Dimitrie Cantemir, Edmond Ciuntu, Mikhail Ostrovsky, Ion Dic, the Greek Monastery of St. Nicholas, the People's Commissariat of Foreign Aﬀairs of the USSR, Moscow, Romania.
Abstract: Frequently not only lifetime, but the posthumous biography of any historical figure becomes overgrown by numerous myths, legends and mysteries. The biography of the outstanding thinker of the first quarter of the 18th century, the Moldavian ruler Dimitrie Cantemir was no exception.
The current publication is dedicated to the research of one of the least developed areas of Cantemirology - the study of the authenticity of the Moldavian prince's remains, which were transferred by the USSR Government to Romania and reburied in Iași in June 1935.
On the basis of numerous archival documents taken from the archives of the ministries of Foreign Aﬀairs of the Russian Federation and Romania, for the first time introduced into the scientific use, the author convincingly and gravely substantiates a version that that the transferred remains do not belong to Dimitrie Cantemir.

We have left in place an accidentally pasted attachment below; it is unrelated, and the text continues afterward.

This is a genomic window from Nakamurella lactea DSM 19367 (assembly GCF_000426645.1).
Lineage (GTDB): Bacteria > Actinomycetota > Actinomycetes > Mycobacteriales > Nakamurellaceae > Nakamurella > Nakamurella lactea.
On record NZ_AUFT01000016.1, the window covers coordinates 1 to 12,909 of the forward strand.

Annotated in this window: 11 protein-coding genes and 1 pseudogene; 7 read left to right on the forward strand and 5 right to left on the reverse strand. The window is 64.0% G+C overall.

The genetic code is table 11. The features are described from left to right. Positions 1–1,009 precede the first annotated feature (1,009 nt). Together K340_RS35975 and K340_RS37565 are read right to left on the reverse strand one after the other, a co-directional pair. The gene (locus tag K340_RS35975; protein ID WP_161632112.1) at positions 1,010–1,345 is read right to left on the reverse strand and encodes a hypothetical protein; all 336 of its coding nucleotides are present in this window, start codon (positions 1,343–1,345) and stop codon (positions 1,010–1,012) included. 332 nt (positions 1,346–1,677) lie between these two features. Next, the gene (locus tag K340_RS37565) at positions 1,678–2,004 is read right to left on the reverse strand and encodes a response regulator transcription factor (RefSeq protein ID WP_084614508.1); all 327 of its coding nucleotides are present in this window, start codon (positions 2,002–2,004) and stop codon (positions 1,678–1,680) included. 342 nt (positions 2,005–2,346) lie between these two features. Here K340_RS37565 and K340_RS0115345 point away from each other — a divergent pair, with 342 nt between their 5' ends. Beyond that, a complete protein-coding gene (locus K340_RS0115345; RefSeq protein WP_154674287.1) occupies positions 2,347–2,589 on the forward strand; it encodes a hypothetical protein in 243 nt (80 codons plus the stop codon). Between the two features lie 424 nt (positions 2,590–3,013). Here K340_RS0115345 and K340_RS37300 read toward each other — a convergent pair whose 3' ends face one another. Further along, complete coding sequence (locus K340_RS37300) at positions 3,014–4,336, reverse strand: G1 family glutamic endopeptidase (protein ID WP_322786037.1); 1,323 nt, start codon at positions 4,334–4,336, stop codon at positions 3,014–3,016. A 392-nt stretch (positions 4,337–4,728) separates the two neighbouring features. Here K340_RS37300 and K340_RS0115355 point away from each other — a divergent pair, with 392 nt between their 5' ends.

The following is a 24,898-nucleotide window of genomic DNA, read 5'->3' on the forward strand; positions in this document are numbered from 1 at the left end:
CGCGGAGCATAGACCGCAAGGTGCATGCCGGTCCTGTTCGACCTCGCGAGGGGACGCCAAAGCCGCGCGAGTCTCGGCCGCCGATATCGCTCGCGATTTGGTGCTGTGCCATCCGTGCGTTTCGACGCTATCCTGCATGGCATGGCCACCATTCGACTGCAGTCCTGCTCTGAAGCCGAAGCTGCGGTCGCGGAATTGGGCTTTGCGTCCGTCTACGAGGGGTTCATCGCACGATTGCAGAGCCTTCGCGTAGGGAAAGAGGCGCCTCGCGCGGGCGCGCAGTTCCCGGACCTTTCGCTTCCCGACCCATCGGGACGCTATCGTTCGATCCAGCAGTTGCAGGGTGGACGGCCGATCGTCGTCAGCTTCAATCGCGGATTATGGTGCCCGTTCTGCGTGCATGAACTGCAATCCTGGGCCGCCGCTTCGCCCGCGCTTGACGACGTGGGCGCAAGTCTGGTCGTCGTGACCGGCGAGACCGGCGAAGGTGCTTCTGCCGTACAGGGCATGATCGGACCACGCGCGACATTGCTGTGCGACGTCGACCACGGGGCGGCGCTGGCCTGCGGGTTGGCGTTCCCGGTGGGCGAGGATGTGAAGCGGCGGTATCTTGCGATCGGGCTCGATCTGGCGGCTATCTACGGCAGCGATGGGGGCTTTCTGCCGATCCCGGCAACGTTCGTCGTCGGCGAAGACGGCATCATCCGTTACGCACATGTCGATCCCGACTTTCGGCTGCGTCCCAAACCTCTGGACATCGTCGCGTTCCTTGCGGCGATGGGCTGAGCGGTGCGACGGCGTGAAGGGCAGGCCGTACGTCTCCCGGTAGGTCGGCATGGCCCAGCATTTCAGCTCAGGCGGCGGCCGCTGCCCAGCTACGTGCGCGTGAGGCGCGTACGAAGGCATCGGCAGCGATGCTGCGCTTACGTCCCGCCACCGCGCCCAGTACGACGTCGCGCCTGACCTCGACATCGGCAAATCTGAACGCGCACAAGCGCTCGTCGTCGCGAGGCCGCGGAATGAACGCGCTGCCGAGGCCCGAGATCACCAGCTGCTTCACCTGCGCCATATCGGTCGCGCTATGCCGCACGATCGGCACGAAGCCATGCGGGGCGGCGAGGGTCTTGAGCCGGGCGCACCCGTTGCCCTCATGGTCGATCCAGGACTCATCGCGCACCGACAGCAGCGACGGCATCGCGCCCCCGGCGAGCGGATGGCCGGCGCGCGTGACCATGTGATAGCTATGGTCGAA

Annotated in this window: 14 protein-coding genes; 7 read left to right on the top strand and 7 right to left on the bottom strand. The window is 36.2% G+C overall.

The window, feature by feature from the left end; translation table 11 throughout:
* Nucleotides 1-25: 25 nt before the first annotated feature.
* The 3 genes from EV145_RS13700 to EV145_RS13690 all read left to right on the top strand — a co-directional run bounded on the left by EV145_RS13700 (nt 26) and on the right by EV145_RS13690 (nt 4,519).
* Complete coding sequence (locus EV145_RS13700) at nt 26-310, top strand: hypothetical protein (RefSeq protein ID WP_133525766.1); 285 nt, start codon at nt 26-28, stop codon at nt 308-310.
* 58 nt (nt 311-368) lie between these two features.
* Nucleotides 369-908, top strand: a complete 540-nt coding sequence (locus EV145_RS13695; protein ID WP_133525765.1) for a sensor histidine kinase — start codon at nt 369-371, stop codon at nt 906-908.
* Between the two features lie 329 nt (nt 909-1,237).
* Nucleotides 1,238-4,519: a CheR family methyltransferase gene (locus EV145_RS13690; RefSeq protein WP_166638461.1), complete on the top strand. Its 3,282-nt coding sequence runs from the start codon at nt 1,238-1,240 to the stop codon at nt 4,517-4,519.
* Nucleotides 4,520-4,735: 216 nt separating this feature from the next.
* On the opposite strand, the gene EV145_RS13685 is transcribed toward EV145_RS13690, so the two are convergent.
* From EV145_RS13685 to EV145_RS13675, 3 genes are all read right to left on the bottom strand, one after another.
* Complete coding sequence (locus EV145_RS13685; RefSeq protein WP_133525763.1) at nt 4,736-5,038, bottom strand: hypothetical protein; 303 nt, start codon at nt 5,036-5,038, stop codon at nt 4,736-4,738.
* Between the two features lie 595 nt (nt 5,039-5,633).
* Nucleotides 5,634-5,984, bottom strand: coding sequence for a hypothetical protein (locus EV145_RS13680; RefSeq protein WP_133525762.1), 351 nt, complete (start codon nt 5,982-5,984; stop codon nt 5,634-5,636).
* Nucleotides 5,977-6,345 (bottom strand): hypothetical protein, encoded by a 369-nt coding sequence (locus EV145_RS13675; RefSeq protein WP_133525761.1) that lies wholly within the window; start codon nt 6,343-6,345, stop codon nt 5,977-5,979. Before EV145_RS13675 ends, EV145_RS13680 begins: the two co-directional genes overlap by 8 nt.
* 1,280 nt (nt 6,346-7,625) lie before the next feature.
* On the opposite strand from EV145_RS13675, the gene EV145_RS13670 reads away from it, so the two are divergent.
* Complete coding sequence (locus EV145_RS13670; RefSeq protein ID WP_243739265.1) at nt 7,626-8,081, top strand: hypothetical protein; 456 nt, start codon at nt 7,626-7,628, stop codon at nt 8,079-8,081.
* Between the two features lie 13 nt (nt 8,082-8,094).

List of illustrations:
Fig. 1. Nicolae Iorga, Nicolae Titulescu and the members of the governmental commission meet the coﬃn with the remains of D. Cantemir. Constanța, June 1935.
Fig. 2. The letter of thanks signed by N. Titulescu, Minister for Foreign Aﬀairs of Romania, addressed to M. Ostrosky, the Ambassador of the Soviet Union in Romania, in connection with the transfer of the remains of Dimitrie Cantemir.
Fig. 3. Project of the building of the People's Commissariat for Heavy Industry. Authors: A. Vesnin, V. Vesnin, S. Lyashenko. 1934.
Fig. 4. Project of the building of the People's Commissariat for Heavy Industry. Authors: I. Fomin, P. Abrosimov, M. Minkus. 1934.